Turkish forces encircle Syria’s Afrin
Dozens of civilians evacuated from Eastern Ghouta
BEIRUT: Turkey said Tuesday its army and allied rebels had surrounded the Kurdish city of Afrin in northern Syria, raising the prospect of another devastating siege in the country’s long conflict.
With Syria’s war set to enter its eighth year this week, fighting continues on several fronts, including around Afrin and in Eastern Ghouta near Damascus, where dozens of civilians including people with medical conditions were evacuated on Tuesday.
France’s Foreign Minister Jean-Yves Le Drian on Tuesday warned Turkey that concerns over security “absolutely do not justify” the scale of its offensive in Syria.
“Even if Turkey’s concerns over the border are legitimate ... this absolutely does not justify the action by Turkish troops deep inside the Afrin area,” Le Drian told Parliament.
“In no circumstances does it justify military operations that put civilian populations in danger,” he added, branding the situation in Afrin “critical.”
While attention in recent weeks has focused on a ferocious regime assault on opposition-held Ghouta, in Syria’s north Turkish forces and allied opposition fighters have been advancing in their offensive against the Kurdish enclave of Afrin.
In a statement Tuesday, the Turkish military said it had completely encircled Afrin city, home to some 350,000 people and defended by a well-armed Syrian Kurdish militia, the People’s Protection Units (YPG).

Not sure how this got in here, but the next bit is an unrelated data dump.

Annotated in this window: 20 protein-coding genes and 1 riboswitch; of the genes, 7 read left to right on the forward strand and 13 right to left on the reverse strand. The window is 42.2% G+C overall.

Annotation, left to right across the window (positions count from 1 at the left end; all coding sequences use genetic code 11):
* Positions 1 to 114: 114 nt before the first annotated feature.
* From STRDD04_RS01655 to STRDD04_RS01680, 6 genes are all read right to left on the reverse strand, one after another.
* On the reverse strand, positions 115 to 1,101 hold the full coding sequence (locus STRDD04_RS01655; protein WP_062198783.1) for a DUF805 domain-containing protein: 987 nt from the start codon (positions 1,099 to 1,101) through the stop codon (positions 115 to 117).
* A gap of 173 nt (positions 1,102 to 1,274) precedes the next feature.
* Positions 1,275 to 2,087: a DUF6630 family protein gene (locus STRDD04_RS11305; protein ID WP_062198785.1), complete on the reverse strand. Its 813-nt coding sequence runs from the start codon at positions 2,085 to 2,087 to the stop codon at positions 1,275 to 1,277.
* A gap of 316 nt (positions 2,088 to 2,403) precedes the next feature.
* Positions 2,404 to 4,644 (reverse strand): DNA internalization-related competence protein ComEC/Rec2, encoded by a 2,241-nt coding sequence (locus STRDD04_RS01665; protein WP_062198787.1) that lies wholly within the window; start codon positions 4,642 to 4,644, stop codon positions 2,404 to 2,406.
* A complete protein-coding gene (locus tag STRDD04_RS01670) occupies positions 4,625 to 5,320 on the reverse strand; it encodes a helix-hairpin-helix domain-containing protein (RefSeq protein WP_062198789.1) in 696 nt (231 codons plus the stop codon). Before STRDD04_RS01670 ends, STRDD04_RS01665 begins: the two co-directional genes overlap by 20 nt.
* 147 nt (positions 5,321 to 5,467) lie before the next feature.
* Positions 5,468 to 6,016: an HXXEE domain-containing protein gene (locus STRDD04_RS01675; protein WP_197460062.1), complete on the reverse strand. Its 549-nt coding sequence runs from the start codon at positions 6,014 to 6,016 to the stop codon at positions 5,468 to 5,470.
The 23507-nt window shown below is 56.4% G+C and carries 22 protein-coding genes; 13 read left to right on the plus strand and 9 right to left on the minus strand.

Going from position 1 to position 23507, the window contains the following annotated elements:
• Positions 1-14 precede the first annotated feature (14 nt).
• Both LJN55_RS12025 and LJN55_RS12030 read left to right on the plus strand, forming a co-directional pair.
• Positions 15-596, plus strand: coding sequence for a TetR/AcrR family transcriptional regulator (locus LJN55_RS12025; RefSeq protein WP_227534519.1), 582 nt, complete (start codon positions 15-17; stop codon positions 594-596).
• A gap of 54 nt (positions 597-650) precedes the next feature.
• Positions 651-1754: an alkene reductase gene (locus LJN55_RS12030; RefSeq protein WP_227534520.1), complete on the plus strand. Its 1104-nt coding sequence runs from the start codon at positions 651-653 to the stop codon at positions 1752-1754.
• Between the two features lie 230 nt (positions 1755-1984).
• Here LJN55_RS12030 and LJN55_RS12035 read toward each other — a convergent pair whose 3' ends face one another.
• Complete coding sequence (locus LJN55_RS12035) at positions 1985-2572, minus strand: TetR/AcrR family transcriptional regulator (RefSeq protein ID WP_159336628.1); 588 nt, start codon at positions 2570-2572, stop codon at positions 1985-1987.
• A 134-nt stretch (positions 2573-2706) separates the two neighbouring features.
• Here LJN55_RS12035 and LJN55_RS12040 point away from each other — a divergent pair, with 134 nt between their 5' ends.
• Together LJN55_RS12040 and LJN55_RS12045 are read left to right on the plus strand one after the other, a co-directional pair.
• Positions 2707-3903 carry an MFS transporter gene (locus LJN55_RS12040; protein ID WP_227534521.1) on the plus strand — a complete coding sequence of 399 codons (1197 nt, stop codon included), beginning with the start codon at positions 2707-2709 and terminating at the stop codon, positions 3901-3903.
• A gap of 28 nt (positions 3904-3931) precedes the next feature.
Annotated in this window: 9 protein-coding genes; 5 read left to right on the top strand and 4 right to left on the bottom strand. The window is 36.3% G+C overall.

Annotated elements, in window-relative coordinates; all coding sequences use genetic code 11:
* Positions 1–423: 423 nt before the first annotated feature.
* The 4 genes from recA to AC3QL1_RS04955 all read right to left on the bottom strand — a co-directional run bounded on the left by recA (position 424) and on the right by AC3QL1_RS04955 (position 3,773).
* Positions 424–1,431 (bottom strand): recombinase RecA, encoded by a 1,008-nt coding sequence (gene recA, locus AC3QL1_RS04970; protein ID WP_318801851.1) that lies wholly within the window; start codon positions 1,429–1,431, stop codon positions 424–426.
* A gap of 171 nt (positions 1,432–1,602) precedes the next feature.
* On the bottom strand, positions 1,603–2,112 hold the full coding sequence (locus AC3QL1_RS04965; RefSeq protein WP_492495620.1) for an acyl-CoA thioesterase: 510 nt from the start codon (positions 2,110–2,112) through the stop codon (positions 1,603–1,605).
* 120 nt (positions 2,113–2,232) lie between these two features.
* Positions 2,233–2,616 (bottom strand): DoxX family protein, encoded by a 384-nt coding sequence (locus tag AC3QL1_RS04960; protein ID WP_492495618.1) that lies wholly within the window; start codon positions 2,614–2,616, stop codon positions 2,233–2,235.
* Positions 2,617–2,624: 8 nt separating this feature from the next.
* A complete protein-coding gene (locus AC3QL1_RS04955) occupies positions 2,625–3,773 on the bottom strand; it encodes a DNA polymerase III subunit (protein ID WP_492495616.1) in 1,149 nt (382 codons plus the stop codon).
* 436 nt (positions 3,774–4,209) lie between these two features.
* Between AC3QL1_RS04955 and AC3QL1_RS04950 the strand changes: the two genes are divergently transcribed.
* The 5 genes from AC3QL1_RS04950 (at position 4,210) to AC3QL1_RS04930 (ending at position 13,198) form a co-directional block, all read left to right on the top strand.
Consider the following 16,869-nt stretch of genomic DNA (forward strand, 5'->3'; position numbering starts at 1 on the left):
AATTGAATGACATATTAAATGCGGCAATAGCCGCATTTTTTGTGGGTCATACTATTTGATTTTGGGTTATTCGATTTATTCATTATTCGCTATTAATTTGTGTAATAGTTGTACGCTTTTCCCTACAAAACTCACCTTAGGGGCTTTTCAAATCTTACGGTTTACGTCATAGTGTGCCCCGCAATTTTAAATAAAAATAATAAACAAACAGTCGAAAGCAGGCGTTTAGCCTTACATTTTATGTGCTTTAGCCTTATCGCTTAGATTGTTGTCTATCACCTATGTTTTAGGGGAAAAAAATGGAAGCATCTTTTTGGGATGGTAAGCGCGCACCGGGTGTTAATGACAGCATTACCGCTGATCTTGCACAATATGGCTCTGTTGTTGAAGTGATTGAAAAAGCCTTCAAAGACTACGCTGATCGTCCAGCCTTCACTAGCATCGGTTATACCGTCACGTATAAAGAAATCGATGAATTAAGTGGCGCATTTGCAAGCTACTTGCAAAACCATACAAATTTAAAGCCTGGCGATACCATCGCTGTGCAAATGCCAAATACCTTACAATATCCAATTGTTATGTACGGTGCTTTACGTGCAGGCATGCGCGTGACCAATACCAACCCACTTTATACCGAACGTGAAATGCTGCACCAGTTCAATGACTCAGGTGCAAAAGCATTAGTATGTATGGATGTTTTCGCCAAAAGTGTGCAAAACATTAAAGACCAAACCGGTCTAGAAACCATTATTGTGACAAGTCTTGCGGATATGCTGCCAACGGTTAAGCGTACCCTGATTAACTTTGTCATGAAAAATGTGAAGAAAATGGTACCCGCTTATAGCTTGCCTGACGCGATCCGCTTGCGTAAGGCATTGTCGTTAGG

Birusk Hasakah, a YPG spokesman inside Afrin, denied the city had been totally besieged but said the last route leading out of it was being shelled heavily.
“If they do encircle the city, we will be ready for a long fight. We will resist,” he told AFP.
The Syrian Observatory for Human Rights said Turkish forces had moved to within firing range of that last access route, which leads to a pair of regimeheld towns — essentially encircling Afrin and 90 villages to its west.
Sealing off Afrin city would be a key step in Turkey’s “Olive Branch” operation, launched on Jan. 20 and aimed at ousting the YPG, a vital partner for a US-backed coalition against Daesh, but seen by Ankara as “terrorists.”
It remains unclear what Turkey’s next move will be, but it may lay siege to Afrin while allowing civilians to leave to avoid a high-casualty offensive.
The Britain-based Observatory said Ankara was seeking to push civilians into either opposition-held areas or Syrian regime territory to allow for a “speedy military operation.”
Abu Jaafar, a commander in the proAnkara forces waging Operation Olive Branch, said fighters were considering leaving an “exit route” for civilians.
“We will allow civilians ... to leave so they will not be hurt in case (Kurdish) fighters hold out in the villages, neighborhoods, or buildings inside Afrin,” he told AFP.
Hundreds of civilians were seen fleeing Afrin on Monday, with cars and buses piled high with personal belongings heading to regime-held areas further east.
The regime forces have meanwhile been pressing an assault to retake Eastern Ghouta, the last major opposition stronghold near Damascus.
Since Feb. 18, the regime forces have recaptured more than 60 percent of the enclave, whittling down rebel territory to three isolated pockets. The UN Security Council passed a resolution last month calling for a 30-day truce to allow for aid deliveries and medical evacuations from the enclave — but the cease-fire demand went unheeded.
The area has been under regime siege since 2013, making food scarce and hospitals too strapped to properly treat sick and wounded people.
The regime’s assault to retake Eastern Ghouta has killed hundreds of civilians. (Reuters)
The blast hit an army mess hall in the port city of Aden. (AFP)